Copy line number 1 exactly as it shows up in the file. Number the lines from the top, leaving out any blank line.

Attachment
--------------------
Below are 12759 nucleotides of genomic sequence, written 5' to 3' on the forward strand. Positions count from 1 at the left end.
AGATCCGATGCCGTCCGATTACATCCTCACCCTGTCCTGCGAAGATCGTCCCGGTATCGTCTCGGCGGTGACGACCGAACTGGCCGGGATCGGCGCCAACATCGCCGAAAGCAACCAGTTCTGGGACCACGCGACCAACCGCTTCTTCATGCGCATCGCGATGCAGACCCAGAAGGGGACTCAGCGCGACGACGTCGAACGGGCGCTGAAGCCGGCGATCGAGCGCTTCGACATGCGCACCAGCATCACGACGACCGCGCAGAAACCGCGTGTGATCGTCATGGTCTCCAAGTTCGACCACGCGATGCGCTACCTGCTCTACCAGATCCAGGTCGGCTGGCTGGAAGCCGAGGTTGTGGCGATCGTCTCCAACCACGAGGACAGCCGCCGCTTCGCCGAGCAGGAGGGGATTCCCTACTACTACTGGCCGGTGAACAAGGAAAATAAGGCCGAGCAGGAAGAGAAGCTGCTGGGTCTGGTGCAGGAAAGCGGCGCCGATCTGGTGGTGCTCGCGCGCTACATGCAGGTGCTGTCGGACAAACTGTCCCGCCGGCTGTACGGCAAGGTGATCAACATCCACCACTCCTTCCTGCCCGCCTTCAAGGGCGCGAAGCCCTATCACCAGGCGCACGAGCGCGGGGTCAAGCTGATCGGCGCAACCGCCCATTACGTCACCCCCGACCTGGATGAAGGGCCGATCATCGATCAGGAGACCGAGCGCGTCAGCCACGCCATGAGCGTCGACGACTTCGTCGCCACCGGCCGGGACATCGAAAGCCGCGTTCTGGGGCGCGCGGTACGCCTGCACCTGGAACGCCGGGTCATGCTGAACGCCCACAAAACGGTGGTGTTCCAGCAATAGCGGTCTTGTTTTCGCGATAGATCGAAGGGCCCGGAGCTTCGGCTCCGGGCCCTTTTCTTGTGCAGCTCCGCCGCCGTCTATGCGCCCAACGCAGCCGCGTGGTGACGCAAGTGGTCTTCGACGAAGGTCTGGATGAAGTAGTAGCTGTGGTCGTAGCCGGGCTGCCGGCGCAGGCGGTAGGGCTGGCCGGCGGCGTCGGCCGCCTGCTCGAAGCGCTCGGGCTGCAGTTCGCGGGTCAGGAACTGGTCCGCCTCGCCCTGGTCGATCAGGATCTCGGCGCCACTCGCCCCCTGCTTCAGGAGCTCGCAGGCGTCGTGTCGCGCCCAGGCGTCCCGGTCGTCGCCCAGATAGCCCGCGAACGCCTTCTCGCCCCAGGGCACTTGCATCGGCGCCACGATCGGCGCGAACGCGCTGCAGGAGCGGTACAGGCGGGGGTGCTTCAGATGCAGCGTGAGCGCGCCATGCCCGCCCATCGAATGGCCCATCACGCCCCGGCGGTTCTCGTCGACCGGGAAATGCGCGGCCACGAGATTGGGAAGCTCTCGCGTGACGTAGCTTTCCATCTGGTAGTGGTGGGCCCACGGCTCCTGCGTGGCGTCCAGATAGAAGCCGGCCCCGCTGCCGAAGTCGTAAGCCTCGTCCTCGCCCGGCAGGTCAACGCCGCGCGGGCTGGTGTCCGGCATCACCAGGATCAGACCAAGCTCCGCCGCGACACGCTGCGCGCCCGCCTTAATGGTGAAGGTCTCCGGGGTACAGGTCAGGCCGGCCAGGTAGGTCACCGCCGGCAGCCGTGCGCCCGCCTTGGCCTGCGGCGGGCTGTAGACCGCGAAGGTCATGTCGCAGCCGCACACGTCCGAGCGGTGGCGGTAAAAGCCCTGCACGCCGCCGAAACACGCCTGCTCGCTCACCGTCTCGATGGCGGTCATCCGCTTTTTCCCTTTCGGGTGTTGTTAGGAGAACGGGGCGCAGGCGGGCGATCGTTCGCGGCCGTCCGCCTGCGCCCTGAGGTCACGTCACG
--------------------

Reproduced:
Below are 12759 nucleotides of genomic sequence, written 5' to 3' on the forward strand. Positions count from 1 at the left end.